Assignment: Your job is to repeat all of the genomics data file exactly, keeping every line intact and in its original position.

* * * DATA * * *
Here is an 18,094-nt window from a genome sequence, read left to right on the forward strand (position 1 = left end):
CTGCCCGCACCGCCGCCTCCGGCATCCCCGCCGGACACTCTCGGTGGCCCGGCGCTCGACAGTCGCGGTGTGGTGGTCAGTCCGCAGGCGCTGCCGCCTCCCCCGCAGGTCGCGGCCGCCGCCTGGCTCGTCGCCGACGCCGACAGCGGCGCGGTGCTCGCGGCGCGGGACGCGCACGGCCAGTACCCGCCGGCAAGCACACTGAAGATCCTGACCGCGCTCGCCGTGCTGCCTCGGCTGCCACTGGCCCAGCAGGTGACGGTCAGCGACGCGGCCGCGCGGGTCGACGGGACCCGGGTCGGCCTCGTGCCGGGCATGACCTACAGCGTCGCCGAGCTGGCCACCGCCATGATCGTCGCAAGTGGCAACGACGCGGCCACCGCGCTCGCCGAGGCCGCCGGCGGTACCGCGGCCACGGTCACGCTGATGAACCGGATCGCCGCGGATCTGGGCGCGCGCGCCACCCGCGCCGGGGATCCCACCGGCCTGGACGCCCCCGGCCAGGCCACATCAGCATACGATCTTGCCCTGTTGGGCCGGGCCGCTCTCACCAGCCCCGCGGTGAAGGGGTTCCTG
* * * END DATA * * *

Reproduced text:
Here is an 18,094-nt window from a genome sequence, read left to right on the forward strand (position 1 = left end):
CTGCCCGCACCGCCGCCTCCGGCATCCCCGCCGGACACTCTCGGTGGCCCGGCGCTCGACAGTCGCGGTGTGGTGGTCAGTCCGCAGGCGCTGCCGCCTCCCCCGCAGGTCGCGGCCGCCGCCTGGCTCGTCGCCGACGCCGACAGCGGCGCGGTGCTCGCGGCGCGGGACGCGCACGGCCAGTACCCGCCGGCAAGCACACTGAAGATCCTGACCGCGCTCGCCGTGCTGCCTCGGCTGCCACTGGCCCAGCAGGTGACGGTCAGCGACGCGGCCGCGCGGGTCGACGGGACCCGGGTCGGCCTCGTGCCGGGCATGACCTACAGCGTCGCCGAGCTGGCCACCGCCATGATCGTCGCAAGTGGCAACGACGCGGCCACCGCGCTCGCCGAGGCCGCCGGCGGTACCGCGGCCACGGTCACGCTGATGAACCGGATCGCCGCGGATCTGGGCGCGCGCGCCACCCGCGCCGGGGATCCCACCGGCCTGGACGCCCCCGGCCAGGCCACATCAGCATACGATCTTGCCCTGTTGGGCCGGGCCGCTCTCACCAGCCCCGCGGTGAAGGGGTTCCTG